March 2008

WCC gives short shrift to WorkCover guideline on reactivated industrial deafness claims

On 27 January 2005, WorkCover NSW issued a guideline on reactivated industrial deafness claims to licensed, self and specialised insurers. It contains WorkCover’s policy on the management of claims for further hearing loss, replacement and maintenance of hearing aids, and supply of batteries to "provide guidance for all parties: insurers, injured workers, solicitors, doctors and hearing aid suppliers".

The guideline outlines a process for the investigation and determination of these claims with no lawyer involvement:

"If a request is received from a solicitor, insurers are to advise solicitors by letter that the insurer will now contact the worker directly to determine their needs. The insurer will then notify the worker by letter of the information received from the solicitor and that the worker’s nominated treating doctor must verify the request for the supply of hearing aids in a declaration form to be signed by both worker and worker’s nominated treating doctor."

The guideline stipulates maximum costs for monaural replacement hearing aids and batteries ($1,200.00), monaural digital replacement hearing aids and batteries ($2,000.00) and ongoing annual maintenance and batteries ($150.00). Legal costs can only be recovered for "a duly made new claim, or a claim for further hearing loss made under section 66 of the 1987 Act".

In ruling out legal costs for reactivated industrial deafness claims, the guideline states:

"Solicitors cannot recover costs for reactivation of industrial deafness claims for maintenance of hearing aids, supply of batteries or hearing aid replacement."

The Guideline in Practice 

The Workers Compensation Commission (WCC) recently considered this guideline in the case of Neville Smith v Newcastle City Council (WCC 8486-07) decided on 4 February 2008.

Mr Smith, a former employee of the Council, was paid impairment compensation for hearing loss under section 66 in 1996 (under the old Table of Disabilities) and in 2005 (under the current WPI regime). When those entitlements were paid, there was no claim for hearing aids because Mr Smith utilised government supplied hearing aids.

On 2 January 2007, his solicitors claimed compensation for replacement hearing aids and legal costs as follows:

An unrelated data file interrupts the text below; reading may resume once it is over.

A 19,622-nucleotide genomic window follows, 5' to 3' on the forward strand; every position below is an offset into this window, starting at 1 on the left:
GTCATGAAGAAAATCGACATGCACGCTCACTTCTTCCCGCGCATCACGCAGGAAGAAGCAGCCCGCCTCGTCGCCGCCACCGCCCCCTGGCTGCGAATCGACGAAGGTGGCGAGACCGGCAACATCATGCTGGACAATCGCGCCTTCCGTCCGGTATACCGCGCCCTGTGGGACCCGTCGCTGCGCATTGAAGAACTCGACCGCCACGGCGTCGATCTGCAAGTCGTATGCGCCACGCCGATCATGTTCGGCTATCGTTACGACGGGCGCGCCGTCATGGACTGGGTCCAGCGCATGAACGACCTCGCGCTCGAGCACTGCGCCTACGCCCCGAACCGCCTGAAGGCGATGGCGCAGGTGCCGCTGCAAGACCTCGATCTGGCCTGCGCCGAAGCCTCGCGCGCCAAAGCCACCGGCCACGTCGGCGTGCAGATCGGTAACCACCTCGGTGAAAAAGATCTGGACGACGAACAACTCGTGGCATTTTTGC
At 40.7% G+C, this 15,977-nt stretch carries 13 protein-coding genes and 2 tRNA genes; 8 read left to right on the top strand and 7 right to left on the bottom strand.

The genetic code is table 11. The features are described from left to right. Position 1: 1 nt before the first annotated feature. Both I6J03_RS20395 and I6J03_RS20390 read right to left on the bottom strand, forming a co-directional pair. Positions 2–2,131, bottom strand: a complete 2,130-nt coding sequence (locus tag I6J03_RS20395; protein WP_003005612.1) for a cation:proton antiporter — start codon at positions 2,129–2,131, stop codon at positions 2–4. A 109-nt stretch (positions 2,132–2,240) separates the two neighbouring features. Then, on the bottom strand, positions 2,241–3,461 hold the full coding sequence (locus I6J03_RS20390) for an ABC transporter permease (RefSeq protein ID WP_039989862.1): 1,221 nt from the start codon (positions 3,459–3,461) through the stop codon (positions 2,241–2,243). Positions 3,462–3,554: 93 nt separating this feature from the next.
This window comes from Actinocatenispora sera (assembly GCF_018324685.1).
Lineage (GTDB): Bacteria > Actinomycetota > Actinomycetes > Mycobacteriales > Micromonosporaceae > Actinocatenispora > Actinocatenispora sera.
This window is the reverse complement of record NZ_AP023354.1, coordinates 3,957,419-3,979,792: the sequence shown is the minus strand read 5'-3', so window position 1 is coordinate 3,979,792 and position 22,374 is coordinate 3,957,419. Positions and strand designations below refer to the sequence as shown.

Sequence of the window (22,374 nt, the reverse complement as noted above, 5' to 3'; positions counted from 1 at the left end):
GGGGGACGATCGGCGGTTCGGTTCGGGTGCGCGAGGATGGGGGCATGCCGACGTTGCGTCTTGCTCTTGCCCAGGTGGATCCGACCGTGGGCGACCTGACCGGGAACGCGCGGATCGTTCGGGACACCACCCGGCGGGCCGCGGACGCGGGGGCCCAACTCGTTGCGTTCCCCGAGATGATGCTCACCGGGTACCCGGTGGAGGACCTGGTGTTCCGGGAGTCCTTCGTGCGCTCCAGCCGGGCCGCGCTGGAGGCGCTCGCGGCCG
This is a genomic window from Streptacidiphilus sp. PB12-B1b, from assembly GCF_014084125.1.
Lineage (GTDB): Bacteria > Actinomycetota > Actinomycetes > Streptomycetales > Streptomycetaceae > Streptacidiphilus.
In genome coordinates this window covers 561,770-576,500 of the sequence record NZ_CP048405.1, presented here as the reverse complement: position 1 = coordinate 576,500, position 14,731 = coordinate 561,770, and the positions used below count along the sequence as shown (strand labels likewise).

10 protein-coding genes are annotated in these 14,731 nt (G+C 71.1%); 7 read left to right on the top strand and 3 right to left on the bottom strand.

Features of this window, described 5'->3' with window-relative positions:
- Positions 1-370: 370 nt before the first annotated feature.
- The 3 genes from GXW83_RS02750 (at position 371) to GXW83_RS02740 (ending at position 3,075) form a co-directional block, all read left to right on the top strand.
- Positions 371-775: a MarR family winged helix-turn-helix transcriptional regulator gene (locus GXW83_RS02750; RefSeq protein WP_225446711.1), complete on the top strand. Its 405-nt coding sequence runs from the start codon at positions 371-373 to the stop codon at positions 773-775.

• Bilateral Oitcon Delta 8000 hearing aids - $8,000.00.
  • Cost of trial of several hearing aids - $600.00.

No medical evidence was submitted. Mr Smith simply relied on a quotation to support the claim.

The self insured Council sought to comply with the WorkCover guideline. It communicated with Mr Smith’s lawyers, indicating it would deal with Mr Smith direct. This, however, did not accord with Mr Smith’s wishes. He chose to retain his lawyers. After obtaining medical evidence, the Council offered $4,000.00 in respect of bilateral digital replacement hearing aids. The Council indicated the guideline prevented payment of a higher amount and legal costs. The offer was rejected by Mr Smith.

Mr Smith bolstered his claim by providing further evidence including several medical opinions and a detailed statement outlining his hearing problems, his need for hearing aids and his experiences on trialling several hearing aid models including a model advocated by the Council. This evidence supported his assertion the claimed hearing aids amounted to reasonably necessary medical treatment as a result of injury.

WCC proceedings came on for conciliation/arbitration on 22 January 2008 and were determined on 4 February 2008. The issues for determination were:

  • Whether the hearing aids claimed (Oitcon Delta 8000) were reasonably necessary medical treatment as a result of injury.
  • Whether WorkCover NSW Self insurer Guideline: 05-03 prevents Newcastle City Council paying more than $4,000.00 in respect of hearing aids.
  • Whether the guideline prohibits the Council paying legal costs to the applicant’s solicitors.

Based on the evidence submitted by Mr Smith, the WCC found the claimed hearing aids were reasonably necessary medical treatment within the meaning of section 60.

The WCC then held the WorkCover guideline is not mandatory and can be displaced by other evidence. Following the decision of the New South Wales Court of Appeal in Fletcher International Exports Pty Limited v Barrow (2007) NSWCA 244, the WCC held the WorkCover guideline does not "displace the Commission’s jurisdictional powers or in any way limit an Arbitrator in considering what is reasonably necessary in respect of the provision of hearing aids."On the question of legal costs, the WCC examined section 376 of the 1998 Act (which is WorkCover’s guideline making power) and observed WorkCover has the power to make guidelines in respect of certain prescribed matters, but not costs. The Commission held:

"There are no provisions in the various Workers Compensation Acts which enable WorkCover to issue Guidelines in respect of legal costs. Accordingly paragraph 7 of the Guideline is ultra vires of WorkCover’s power to issue Guidelines and void and of no effect".

The WCC decision renders part 5 of the Guideline (cost limitation on hearing aids and batteries) largely ineffective and part 7 (prohibition on recovery of legal costs) invalid. There are likely to be more cases testing the validity of WorkCover Guidelines.

Author: Mick Franco

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